Blog posting by David Stubbs - Original here.
The death of drummer Mitch Mitchell, aged 61, marks an unwanted milestone in rock mortality. Led Zeppelin, the Beatles, the Rolling Stones, Pink Floyd, all have suffered fatalities over the years. However, with the passing of Mitchell, all three members of the Jimi Hendrix Experience are now dead. This is especially poignant since, with 1968's Electric Ladyland, the three of them created a double album of such sheer volume, incandescence and pyromaniac creativity that it remains unmatched and undimmed. It still has the power to knock you off your seat and Mitch Mitchell's percussive ferocity is a significant contributor to that.
Mitchell and bassist Noel Redding were selected for the Jimi Hendrix Experience in 1966 as much for their ability to look the part for the psychedelic novelty act the band were being promoted as. They were two kooky, pseudo Afro-sporting innocents standing alongside the Wild Man of Rock, and critics have occasionally been condescending towards Redding and Mitchell as a result. Writers like Nik Cohn suggested that they were uncommonly lucky to be playing alongside a genius like Hendrix, while biographer David Henderson wrote of the "strange contempt" he divined in Mitchell towards Hendrix. However, Mitchell deeply resented these remarks and, while he may not always have been happy with the lack of attention or remuneration he received in comparison with Hendrix, all of this was channelled as grist to his percussive mill.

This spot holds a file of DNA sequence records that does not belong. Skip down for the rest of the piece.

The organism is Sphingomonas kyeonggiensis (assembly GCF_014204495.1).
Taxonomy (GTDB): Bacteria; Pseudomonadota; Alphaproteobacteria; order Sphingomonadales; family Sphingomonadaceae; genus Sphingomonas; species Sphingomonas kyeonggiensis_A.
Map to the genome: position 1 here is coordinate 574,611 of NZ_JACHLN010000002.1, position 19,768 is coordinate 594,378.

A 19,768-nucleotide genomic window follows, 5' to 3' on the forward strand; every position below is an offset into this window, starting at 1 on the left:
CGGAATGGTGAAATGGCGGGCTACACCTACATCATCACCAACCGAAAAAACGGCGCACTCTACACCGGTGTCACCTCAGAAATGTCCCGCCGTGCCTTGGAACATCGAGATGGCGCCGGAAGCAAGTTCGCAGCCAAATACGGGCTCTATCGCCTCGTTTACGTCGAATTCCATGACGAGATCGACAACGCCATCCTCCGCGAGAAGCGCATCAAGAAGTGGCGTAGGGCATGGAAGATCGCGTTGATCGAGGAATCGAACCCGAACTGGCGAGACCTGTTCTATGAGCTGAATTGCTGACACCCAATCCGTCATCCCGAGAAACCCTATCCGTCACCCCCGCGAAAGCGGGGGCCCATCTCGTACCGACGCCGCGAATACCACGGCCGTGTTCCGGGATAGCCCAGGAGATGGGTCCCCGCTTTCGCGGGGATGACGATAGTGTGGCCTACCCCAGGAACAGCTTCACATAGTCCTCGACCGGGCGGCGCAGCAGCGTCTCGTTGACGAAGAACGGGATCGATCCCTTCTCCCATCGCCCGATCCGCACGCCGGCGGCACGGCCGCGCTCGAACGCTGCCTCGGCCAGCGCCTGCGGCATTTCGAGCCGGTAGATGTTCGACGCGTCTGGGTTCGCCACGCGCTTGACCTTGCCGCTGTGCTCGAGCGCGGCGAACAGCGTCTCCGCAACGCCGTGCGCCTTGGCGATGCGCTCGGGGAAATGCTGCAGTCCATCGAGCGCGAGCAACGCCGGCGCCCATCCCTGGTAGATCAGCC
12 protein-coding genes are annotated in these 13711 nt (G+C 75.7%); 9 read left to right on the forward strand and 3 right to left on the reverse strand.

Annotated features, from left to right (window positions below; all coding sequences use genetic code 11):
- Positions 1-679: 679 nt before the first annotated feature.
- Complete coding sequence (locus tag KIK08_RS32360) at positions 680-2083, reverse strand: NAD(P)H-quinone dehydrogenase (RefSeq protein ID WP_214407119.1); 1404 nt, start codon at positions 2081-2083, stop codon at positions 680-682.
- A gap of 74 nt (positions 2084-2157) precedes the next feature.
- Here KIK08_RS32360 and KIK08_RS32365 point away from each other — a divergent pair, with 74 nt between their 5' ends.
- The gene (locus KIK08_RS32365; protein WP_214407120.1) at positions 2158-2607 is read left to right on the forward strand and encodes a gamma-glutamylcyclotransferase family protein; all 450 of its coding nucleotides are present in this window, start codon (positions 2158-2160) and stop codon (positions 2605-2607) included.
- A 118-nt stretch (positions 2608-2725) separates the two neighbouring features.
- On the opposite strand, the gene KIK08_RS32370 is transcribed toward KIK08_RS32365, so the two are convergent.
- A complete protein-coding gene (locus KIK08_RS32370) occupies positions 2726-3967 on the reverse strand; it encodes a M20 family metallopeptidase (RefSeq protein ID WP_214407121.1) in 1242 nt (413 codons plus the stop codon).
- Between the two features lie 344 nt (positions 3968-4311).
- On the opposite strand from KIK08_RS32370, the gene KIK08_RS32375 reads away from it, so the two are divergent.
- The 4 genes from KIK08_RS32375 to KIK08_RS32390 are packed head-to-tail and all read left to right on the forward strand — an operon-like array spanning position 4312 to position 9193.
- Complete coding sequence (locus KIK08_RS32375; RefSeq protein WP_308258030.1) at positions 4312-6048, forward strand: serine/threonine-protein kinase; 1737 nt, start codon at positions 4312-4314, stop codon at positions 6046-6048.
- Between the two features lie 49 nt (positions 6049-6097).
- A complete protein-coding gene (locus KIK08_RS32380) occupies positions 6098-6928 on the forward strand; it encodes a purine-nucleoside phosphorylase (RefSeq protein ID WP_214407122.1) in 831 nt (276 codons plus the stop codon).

Mitchell had been a child actor, a skill he brought to bear in the spoken word intro to Axis: Bold As Love, and at ease with the extroversion of rock showmanship. He had the same boundless, manic qualities as Who drummer Keith Moon – it seemed at times that he was not so much playing his kit as trying to smash it to smithereens. However, he really could play. He was steeped in jazz and particularly indebted to the post-bebop drummer Elvin Jones.
Playing with Hendrix was no second-fiddle indignity for Mitchell but a challenge to be risen to, time and again. On a track like Manic Depression, it's as if he's about to be pitched off his drum seat over the top of the kit, propelled by the sheer tsunami of his drumming. He is almost the dominant force. By 1968, as Hendrix really began to experiment, bassist Noel Redding found himself marginalised and eventually jettisoned. Mitchell, however, rose again to the occasion, holding his own in the jam session with Hendrix and Steve Winwood that gave rise to Voodoo Chile. Even when Hendrix went the way many of his black followers had hoped he would and formed the African American trio Band of Gypsys, Mitchell was never out of the loop. On the last Hendrix recordings, he was part of a trio that included bassist Billy Cox. He worked with him to the end, and beyond. For on October 19, 1970, it was Mitchell's grievous duty to go in and lay down the studio drum part to Angel, over the guitars and vocals of his colleague who had died tragically just a month earlier, aged 27. The rising swell of cymbals that concludes the track feel like a final embrace with the ascended soul of his old friend.
Although he played in a supergroup involving John Lennon, Mitchell never
really found a major role for himself following Hendrix's death, and towards the end of his life he had been playing on the Experience Hendrix tour across America. However, rock historians should always remember to open their ears beyond Hendrix's dazzling playing and recall that Mitchell was, then and forever, an indispensable part of the Experience.